Jeffrey Capello has served on our board of directors since June 2023. Mr. Capello has served as the managing partner of Monomoy Advisors, a financial advisory firm, since April 2021. Mr. Capello served as the Executive Vice President and Chief Financial Officer of Biogen Inc, a biopharmaceutical company, from December 2017 to August 2020. Prior to joining Biogen, Mr. Capello served as the Chief Financial Officer of Beacon Health Options, Inc., a behavioral health company, with responsibility for finance, human resources, information technology, real estate and procurement from October 2016 until November 2017. From July 2015 until September 2016, Mr. Capello was the founder and Chief Executive Officer of Monomoy Advisors. From July 2014 until June 2015 Mr. Capello served as the Executive Vice President and Chief Financial Officer of Ortho-Clinical Diagnostics, an in-vitro diagnostics company that was acquired by the Carlyle Group from Johnson & Johnson, with responsibility for global finance and business development. From March 2010 to December 2013 Mr. Capello served as Chief Financial Officer and Executive Vice President of Boston Scientific Corporation, a medical device company. Mr. Capello joined Boston Scientific in June 2008 and served as Senior Vice President and Chief Accounting Officer until March 2010. From 2006 to 2008 he was the Senior Vice President and Chief Financial Officer with responsibilities for global finance and business development at PerkinElmer, Inc., a life sciences tool company. Previously, he served as PerkinElmer’s Vice President of Finance, Corporate Controller, Treasurer and Chief Accounting Officer from 2001 to 2006. Prior to his tenure at PerkinElmer, Mr. Capello was a Partner at PricewaterhouseCoopers LLP, both in the United States and in the Netherlands. Mr. Capello serves on the board of directors of Neogen Corporation, a publicly traded company that develops solutions for food and animal safety, and previously served on the boards of directors and chaired the audit committees of public biotechnology companies Sirtis Pharmaceuticals, Inc., OvaScience, Inc. and Flex Pharma, Inc. Mr. Capello holds a M.B.A. from Harvard Business School and a B.S. in Business Administration from the University of Vermont. We believe that Mr. Capello is qualified to serve on our board of directors due to his over 30 years of industry experience, including extensive experience as a senior finance executive.

Catherine Owen has served as a member of our board of directors since June 2023. In her most recent role, Ms. Owen was Senior Vice President, Major Markets at Bristol-Myers Squibb, or BMS, a global biopharmaceutical company, overseeing commercial operations for the business in 18 countries including Japan, Germany, France, and others across Europe. Ms. Owen joined BMS in 2019 from Johnson & Johnson Corporation, or J&J, a healthcare company, where she served most recently as President of Janssen Immunology North America from 2018 to 2019, which launched new products in Crohn’s disease and psoriasis and led the development of J&J’s biosimilars strategy. Prior to leading Janssen Immunology, Ms. Owen was the President of the Infectious Diseases business in the US from 2016 to 2018, responsible for the HIV, RSV, Flu, and Hepatitis B pipeline. Prior to that Ms. Owen worked in various functions and businesses at J&J and led the launches of multiple products in both Europe and the United States. Ms. Owen began her career in the pharmaceutical industry in 1992 at AstraZeneca in London as a production support pharmacist. Ms. Owen was formerly on the board of directors and chair of the compensation committee for Optinose PLC, a public specialty pharmaceutical company, and was on the board of directors of Robert Wood Johnson University Hospitals, a non-profit organization. Ms. Owen earned her Bachelor of Science degree in pharmacy from the University of Manchester and completed her registered pharmacy degree and was a member of the Royal Pharmaceutical Society of Great Britain, MRPhs. We believe that Ms. Owen is qualified to serve on our board of directors because of her extensive commercial experience in the biotechnology industry.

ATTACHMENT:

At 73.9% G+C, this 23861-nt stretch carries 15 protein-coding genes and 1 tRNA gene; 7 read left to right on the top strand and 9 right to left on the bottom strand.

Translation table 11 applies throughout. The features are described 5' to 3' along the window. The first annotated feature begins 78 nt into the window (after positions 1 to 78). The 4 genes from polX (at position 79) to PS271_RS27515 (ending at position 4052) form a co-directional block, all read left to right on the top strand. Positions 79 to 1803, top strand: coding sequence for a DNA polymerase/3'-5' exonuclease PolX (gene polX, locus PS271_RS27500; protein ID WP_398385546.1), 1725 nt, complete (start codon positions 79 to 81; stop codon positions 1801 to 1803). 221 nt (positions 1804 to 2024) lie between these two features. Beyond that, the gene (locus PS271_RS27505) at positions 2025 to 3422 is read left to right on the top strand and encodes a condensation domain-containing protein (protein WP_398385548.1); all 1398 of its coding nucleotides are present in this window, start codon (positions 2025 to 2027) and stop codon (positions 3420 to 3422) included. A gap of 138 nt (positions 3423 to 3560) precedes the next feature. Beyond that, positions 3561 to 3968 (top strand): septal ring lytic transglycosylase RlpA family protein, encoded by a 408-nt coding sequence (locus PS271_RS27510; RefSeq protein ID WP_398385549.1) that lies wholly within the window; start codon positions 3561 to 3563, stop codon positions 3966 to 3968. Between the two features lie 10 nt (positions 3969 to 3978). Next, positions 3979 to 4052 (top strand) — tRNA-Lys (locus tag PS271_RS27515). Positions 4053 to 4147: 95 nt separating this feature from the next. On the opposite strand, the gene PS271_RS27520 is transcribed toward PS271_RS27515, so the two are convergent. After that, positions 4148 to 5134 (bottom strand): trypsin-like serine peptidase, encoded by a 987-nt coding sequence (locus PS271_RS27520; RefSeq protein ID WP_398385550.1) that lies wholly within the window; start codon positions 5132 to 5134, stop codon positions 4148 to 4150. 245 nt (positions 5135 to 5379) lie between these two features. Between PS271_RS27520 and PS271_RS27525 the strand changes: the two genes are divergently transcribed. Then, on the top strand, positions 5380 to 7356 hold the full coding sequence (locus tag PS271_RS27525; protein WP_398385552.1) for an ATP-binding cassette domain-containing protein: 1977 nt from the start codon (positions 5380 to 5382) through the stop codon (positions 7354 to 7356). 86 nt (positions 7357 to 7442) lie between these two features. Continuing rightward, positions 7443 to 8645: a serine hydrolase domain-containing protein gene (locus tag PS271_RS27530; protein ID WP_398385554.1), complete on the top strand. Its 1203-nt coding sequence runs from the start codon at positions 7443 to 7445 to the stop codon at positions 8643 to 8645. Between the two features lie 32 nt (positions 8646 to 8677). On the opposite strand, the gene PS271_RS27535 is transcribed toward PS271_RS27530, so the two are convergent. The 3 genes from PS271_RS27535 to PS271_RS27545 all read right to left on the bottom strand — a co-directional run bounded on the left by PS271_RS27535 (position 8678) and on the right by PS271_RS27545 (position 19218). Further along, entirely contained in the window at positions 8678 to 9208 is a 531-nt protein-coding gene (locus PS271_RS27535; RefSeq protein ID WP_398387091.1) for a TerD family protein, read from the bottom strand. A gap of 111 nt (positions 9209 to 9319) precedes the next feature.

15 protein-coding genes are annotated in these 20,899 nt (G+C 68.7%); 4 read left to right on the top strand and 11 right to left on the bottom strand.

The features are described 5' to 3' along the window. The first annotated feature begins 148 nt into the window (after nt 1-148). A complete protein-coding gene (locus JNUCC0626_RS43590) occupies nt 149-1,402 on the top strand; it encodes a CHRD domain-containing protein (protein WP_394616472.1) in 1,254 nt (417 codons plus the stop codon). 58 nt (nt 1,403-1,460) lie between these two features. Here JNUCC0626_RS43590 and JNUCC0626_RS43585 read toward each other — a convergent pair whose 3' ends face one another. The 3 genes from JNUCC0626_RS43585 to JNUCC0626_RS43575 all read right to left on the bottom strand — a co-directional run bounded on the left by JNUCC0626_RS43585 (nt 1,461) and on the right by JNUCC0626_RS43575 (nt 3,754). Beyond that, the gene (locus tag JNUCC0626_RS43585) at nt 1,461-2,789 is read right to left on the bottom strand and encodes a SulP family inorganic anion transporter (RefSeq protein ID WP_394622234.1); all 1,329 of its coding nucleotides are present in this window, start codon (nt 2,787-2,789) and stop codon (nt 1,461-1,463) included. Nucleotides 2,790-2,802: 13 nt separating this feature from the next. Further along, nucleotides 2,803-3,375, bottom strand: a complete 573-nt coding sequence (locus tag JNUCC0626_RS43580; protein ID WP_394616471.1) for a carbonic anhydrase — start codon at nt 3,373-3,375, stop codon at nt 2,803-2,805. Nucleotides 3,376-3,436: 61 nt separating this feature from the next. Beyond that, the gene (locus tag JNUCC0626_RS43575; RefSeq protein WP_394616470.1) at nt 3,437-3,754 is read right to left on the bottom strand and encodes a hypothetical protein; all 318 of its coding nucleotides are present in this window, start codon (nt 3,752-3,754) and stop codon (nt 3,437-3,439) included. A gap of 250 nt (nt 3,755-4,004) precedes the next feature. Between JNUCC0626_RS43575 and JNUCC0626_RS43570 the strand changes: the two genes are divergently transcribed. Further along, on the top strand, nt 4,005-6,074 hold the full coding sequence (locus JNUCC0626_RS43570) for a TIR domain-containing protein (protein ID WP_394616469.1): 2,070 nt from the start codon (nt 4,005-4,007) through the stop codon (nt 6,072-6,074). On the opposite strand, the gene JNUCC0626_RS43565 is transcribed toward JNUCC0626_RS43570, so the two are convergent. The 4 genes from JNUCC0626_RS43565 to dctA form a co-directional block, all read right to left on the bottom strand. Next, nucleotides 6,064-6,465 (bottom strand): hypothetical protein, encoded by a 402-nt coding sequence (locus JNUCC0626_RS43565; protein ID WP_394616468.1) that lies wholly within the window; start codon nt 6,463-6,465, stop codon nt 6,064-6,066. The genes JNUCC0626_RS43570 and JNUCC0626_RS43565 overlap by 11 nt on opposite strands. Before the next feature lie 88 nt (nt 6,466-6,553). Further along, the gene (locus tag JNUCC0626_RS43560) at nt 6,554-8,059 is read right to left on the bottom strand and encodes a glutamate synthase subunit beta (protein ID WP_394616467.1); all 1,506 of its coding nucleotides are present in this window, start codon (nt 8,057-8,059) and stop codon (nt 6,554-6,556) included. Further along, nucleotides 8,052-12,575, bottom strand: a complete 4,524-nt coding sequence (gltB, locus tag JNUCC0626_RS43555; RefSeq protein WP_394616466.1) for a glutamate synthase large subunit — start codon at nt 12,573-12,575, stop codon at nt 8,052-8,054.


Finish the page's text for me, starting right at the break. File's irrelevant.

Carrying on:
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Members of the Board of Directors Continuing in Office

Term Expiring at the 2025

Annual Meeting of Stockholders (Class III)

 

Name

   Age
(as of April 1, 2024)
    

Position with Agios Pharmaceuticals, Inc.

Jacqualyn A. Fouse, Ph.D.

     62      Chair

David Scadden, M.D.

     71      Director

David P. Schenkein, M.D.

     66      Director

Jacqualyn A. Fouse, Ph.D. served as our chief executive officer from February 2019 to August 2022, and has served as a member of our board of directors since December 2017. Dr. Fouse has served as the chair of our board of directors since August 2022. Dr. Fouse served as executive chair of Dermavant Sciences, Inc., a biopharmaceutical company, from July 2017 until September 2018. From September 2010 until June 2017, Dr. Fouse served in various capacities at Celgene Corporation, a biopharmaceutical company, or Celgene, serving as strategic advisor to the management executive committee from April 2017 to June 2017, president and chief operating officer from March 2016 to March 2017, president, hematology and oncology from August 2014 to February 2016, executive vice president and chief financial officer from February 2012 to July 2014, and senior vice president and chief financial officer from September 2010 to February 2012. Prior to joining Celgene, Dr. Fouse served as chief financial officer of Bunge Limited, or Bunge, a global agribusiness and food company, from 2007 to 2010. Prior to joining Bunge, Dr. Fouse served as senior vice president, chief financial officer and corporate strategy at Alcon Laboratories, Inc., or Alcon, a global medical company, from 2006 to 2007, and as its senior vice president and chief financial officer from 2002 to 2006. Prior to her time with Alcon she held a variety of senior leadership roles with international companies. Dr. Fouse is also a director and member of the audit and finance committee and nominating and corporate governance committee of Incyte Corporation, and was a director of Perrigo Company, a publicly traded pharmaceutical manufacturer, Celgene and Dick’s Sporting Goods, Inc., a publicly traded sporting goods retailer. Dr. Fouse also serves on the board of directors, and as Treasurer, of the non-profit organization Friends of Herring River and on the Northeast Chapter board of the non-profit organization the Society for Ecological Restoration. Dr. Fouse earned a B.A. and an M.A. in Economics and a Ph.D. in Finance from the University of Texas at Arlington. She also earned a Masters in Environmental Management from the Yale University School of Forestry and Environmental Studies. We believe Dr. Fouse is qualified to serve as a member of our board of directors due to her extensive experience in the biotechnology sector and her international and senior leadership experience.